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Kim Potter Found Guilty of Manslaughter in Shooting Death of Daunte Wright

Kim Potter Found Guilty of Manslaughter in Shooting Death of Daunte Wright

The Minnesota police officer who fatally shot a Daunte Wright during a traffic stop in April has been found guilty of first- and second-degree manslaughter.

Kimberly Potter will be held without bail as she awaits her sentencing in the shooting of the 20-year-old unarmed Black man. The incident occurred in the Minneapolis suburb of Brooklyn Center when Potter says Wright allegedly resisted arrest after being pulled over. Potter’s former police chief said that the officer believed she was shooting her Taser, and not her service weapon, when she fired a single shot that killed Wright.

Photo by Bruce Bisping/Star Tribune via Getty Images

According to the criminal complaint, Potter’s Glock 9mm handgun was holstered on the right side of her duty belt, with the Taser on the left side and the handles of both facing Potter’s rear. The Taser is supposedly distinguishable by its yellow color with a black grip, and set in a “straight-draw position,” meaning Potter would likely have to use her left hand to pull it from its holster. But she shot Wright with her right hand, the complaint states.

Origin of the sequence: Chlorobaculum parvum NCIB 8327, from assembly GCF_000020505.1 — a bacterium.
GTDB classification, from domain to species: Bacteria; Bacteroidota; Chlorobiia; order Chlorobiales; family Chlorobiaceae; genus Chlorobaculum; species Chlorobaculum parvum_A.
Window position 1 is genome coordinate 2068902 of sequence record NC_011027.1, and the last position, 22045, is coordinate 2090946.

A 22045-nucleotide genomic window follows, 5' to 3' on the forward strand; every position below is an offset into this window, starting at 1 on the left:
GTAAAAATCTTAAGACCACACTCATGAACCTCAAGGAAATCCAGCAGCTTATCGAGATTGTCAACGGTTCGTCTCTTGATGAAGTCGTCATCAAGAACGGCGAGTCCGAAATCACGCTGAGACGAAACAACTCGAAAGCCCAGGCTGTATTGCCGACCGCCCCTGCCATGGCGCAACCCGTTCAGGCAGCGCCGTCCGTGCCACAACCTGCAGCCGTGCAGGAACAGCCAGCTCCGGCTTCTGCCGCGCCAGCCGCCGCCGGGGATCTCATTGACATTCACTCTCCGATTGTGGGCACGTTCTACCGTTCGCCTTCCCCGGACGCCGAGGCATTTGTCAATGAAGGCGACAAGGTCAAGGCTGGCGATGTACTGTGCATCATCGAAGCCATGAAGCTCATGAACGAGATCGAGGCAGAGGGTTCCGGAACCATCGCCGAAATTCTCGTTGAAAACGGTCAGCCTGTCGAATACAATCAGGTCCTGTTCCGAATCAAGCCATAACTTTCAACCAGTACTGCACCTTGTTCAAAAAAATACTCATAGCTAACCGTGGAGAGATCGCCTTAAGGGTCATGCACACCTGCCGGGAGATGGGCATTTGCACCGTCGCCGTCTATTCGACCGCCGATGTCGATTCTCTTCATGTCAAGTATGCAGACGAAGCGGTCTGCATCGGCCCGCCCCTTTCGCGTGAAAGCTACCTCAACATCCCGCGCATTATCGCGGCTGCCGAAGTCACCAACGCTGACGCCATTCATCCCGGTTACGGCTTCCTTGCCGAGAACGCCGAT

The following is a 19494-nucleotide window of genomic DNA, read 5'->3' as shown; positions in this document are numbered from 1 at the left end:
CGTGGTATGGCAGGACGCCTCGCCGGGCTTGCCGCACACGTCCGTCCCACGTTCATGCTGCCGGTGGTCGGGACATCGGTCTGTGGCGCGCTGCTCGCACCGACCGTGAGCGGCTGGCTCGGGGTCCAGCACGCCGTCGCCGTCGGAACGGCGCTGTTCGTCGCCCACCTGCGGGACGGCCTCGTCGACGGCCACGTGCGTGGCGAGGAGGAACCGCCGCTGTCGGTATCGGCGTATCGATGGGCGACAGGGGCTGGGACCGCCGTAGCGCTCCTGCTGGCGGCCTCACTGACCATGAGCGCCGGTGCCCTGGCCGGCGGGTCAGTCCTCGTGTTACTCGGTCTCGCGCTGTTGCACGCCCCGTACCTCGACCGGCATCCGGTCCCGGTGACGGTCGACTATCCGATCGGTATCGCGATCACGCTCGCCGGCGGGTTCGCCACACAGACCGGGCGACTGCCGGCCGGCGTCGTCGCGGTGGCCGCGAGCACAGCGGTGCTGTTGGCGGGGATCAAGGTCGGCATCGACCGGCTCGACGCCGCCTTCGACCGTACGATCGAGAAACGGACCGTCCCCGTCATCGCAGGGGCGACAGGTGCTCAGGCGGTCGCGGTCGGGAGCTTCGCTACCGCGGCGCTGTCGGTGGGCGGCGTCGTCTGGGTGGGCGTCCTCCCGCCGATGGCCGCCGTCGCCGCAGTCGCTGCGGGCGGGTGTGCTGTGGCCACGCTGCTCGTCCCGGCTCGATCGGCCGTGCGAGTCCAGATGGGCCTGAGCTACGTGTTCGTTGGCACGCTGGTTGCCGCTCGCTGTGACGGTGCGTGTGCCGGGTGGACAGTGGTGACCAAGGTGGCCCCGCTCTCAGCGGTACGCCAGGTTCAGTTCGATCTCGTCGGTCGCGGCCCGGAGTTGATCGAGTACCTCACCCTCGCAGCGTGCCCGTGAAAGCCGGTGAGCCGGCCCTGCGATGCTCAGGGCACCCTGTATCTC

Potter had entered a plea of Not Guilty in the trial that had started in late November. Her body camera footage revealed that after Daunte Wright was pulled over and approached by two officers for what former Brooklyn Center Police Chief Tim Gannon said were expired car tags, Wright, standing by the open driver’s side door of his vehicle, wrestled free of handcuffs as they were being applied. Wright then apparently jumped back into his car with his girlfriend inside and appeared to try to drive off.

As the unarmed Wright did so, “the officer had the intention to deploy their Taser but instead shot Mr. Wright with a single bullet,” Gannon said at a news conference after the shooting. Wright was struck in the chest. His vehicle then traveled several blocks before crashing into another car, and he died at the scene. During the trial, Potter’s defense called the shooting a “horrific mistake,” but also asserted that Potter would have been within her rights to use deadly force on Wright because he could have dragged another officer with his car.

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Potter was taken into custody and held without bail to await her sentencing in January. The first-degree manslaughter charge carries a maximum sentence of seven years, while the second-degree charge carries a four-year charge.

 

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